rename(2) — Linux manual page

NAME | SYNOPSIS | DESCRIPTION | RETURN VALUE | ERRORS | VERSIONS | CONFORMING TO | NOTES | BUGS | SEE ALSO | COLOPHON

RENAME(2)               Linux Programmer's Manual              RENAME(2)

NAME         top

       rename, renameat, renameat2 - change the name or location of a
       file

SYNOPSIS         top

       #include <stdio.h>

       int rename(const char *oldpath, const char *newpath);

       #include <fcntl.h>           /* Definition of AT_* constants */
       #include <stdio.h>

       int renameat(int olddirfd, const char *oldpath,
                    int newdirfd, const char *newpath);

       int renameat2(int olddirfd, const char *oldpath,
                     int newdirfd, const char *newpath, unsigned int flags);

   Feature Test Macro Requirements for glibc (see
   feature_test_macros(7)):

       renameat():
           Since glibc 2.10:
               _POSIX_C_SOURCE >= 200809L
           Before glibc 2.10:
               _ATFILE_SOURCE
       renameat2():
           _GNU_SOURCE

DESCRIPTION         top

       rename() renames a file, moving it between directories if
       required.  Any other hard links to the file (as created using
       link(2)) are unaffected.  Open file descriptors for oldpath are
       also unaffected.

       Various restrictions determine whether or not the rename
       operation succeeds: see ERRORS below.

       If newpath already exists, it will be atomically replaced, so
       that there is no point at which another process attempting to
       access newpath will find it missing.  However, there will
       probably be a window in which both oldpath and newpath refer to
       the file being renamed.

       If oldpath and newpath are existing hard links referring to the
       same file, then rename() does nothing, and returns a success
       status.

       If newpath exists but the operation fails for some reason,
       rename() guarantees to leave an instance of newpath in place.

       oldpath can specify a directory.  In this case, newpath must
       either not exist, or it must specify an empty directory.

       If oldpath refers to a symbolic link, the link is renamed; if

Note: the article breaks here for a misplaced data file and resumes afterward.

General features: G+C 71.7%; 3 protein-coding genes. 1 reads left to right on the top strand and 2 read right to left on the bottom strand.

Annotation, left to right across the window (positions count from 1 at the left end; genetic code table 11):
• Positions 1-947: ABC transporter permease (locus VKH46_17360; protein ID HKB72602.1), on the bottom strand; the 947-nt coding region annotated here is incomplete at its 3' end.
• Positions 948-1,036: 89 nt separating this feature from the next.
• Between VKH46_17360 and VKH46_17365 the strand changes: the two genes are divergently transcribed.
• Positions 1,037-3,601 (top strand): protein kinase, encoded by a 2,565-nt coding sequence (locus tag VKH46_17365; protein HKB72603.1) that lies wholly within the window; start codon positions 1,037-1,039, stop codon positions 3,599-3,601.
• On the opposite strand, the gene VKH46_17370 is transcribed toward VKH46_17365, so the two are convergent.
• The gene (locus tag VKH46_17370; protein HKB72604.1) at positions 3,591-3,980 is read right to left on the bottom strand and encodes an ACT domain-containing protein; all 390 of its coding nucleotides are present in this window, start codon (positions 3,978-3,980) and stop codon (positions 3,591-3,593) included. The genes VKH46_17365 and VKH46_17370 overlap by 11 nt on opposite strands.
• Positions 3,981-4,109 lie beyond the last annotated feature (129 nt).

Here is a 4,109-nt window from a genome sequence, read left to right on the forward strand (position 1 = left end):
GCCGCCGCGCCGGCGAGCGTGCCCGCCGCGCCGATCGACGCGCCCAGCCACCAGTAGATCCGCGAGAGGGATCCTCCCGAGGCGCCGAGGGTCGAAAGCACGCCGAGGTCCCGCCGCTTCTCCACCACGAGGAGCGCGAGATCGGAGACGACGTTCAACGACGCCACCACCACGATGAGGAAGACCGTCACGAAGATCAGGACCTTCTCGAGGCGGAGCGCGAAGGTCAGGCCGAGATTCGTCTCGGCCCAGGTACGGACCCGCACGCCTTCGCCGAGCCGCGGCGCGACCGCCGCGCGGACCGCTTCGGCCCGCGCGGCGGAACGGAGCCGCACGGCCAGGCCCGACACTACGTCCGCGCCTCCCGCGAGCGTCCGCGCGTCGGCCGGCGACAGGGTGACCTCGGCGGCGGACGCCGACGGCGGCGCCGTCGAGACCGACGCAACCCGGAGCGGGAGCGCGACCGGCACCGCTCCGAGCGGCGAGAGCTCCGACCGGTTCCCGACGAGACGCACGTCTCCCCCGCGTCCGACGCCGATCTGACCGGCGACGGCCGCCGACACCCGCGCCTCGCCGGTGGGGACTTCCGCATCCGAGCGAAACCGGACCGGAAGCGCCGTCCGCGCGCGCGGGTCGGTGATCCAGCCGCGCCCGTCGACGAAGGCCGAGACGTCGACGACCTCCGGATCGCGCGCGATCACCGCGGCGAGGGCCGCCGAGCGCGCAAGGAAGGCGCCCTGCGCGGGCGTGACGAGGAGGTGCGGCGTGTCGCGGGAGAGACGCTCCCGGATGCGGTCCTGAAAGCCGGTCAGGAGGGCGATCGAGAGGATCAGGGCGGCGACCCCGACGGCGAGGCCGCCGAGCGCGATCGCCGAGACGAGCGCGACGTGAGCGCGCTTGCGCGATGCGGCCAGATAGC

newpath refers to a symbolic link, the link will be overwritten.

   renameat()
       The renameat() system call operates in exactly the same way as
       rename(), except for the differences described here.

       If the pathname given in oldpath is relative, then it is
       interpreted relative to the directory referred to by the file
       descriptor olddirfd (rather than relative to the current working
       directory of the calling process, as is done by rename() for a
       relative pathname).

       If oldpath is relative and olddirfd is the special value
       AT_FDCWD, then oldpath is interpreted relative to the current
       working directory of the calling process (like rename()).

       If oldpath is absolute, then olddirfd is ignored.

       The interpretation of newpath is as for oldpath, except that a
       relative pathname is interpreted relative to the directory
       referred to by the file descriptor newdirfd.

       See openat(2) for an explanation of the need for renameat().

   renameat2()
       renameat2() has an additional flags argument.  A renameat2() call
       with a zero flags argument is equivalent to renameat().

       The flags argument is a bit mask consisting of zero or more of
       the following flags:

       RENAME_EXCHANGE
              Atomically exchange oldpath and newpath.  Both pathnames
              must exist but may be of different types (e.g., one could
              be a non-empty directory and the other a symbolic link).

       RENAME_NOREPLACE
              Don't overwrite newpath of the rename.  Return an error if
              newpath already exists.

              RENAME_NOREPLACE can't be employed together with
              RENAME_EXCHANGE.

              RENAME_NOREPLACE requires support from the underlying
              filesystem.  Support for various filesystems was added as
              follows:

              *  ext4 (Linux 3.15);

              *  btrfs, shmem, and cifs (Linux 3.17);

              *  xfs (Linux 4.0);

              *  Support for many other filesystems was added in Linux
                 4.9, including ext2, minix, reiserfs, jfs, vfat, and
                 bpf.

       RENAME_WHITEOUT (since Linux 3.18)